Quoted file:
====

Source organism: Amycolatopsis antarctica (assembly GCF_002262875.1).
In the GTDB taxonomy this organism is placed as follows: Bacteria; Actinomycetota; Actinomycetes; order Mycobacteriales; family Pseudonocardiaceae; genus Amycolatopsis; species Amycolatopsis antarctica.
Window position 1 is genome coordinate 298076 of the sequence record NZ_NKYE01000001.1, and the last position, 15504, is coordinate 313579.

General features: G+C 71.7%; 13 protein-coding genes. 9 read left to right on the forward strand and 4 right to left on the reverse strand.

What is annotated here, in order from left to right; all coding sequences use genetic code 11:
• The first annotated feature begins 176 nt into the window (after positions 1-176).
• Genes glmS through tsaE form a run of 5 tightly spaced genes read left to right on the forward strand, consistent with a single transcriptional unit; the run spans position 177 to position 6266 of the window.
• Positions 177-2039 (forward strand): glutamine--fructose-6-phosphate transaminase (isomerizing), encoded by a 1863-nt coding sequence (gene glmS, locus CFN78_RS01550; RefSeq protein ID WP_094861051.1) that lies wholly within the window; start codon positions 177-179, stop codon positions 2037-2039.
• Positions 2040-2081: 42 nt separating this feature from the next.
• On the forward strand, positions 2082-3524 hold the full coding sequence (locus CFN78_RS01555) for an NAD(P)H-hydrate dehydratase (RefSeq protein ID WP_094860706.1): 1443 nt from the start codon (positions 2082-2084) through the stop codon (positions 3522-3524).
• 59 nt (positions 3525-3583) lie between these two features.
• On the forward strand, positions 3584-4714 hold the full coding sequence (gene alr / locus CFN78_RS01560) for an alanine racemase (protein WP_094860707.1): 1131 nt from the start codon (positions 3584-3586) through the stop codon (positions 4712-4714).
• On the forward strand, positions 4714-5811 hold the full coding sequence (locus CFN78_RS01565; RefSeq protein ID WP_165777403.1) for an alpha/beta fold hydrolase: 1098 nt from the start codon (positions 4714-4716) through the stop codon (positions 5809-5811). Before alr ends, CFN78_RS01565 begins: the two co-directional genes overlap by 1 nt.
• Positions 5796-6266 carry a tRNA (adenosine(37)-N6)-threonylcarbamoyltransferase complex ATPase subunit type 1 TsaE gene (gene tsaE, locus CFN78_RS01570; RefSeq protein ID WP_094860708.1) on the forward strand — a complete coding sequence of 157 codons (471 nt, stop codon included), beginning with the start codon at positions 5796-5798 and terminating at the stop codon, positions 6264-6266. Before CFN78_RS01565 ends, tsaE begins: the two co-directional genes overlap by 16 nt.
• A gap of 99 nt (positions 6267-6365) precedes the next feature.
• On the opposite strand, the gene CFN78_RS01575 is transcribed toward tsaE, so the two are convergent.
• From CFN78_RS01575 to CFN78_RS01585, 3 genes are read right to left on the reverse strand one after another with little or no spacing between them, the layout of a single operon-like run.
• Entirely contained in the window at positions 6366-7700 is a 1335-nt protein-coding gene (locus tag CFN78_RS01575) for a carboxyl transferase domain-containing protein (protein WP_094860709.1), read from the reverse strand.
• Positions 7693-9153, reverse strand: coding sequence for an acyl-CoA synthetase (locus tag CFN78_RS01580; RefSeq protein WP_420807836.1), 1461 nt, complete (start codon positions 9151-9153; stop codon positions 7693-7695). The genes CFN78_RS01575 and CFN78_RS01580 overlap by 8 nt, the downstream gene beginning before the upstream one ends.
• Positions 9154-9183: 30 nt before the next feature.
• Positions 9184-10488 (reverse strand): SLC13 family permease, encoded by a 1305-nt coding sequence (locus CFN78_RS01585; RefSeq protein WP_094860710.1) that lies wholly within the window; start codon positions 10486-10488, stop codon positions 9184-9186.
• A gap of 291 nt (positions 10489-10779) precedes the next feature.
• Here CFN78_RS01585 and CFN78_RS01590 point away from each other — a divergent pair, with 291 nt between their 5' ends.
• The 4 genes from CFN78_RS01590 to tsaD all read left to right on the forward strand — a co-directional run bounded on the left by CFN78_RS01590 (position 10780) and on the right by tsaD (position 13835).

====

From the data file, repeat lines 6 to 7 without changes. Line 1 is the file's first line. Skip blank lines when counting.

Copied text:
• The first annotated feature begins 176 nt into the window (after positions 1-176).
• Genes glmS through tsaE form a run of 5 tightly spaced genes read left to right on the forward strand, consistent with a single transcriptional unit; the run spans position 177 to position 6266 of the window.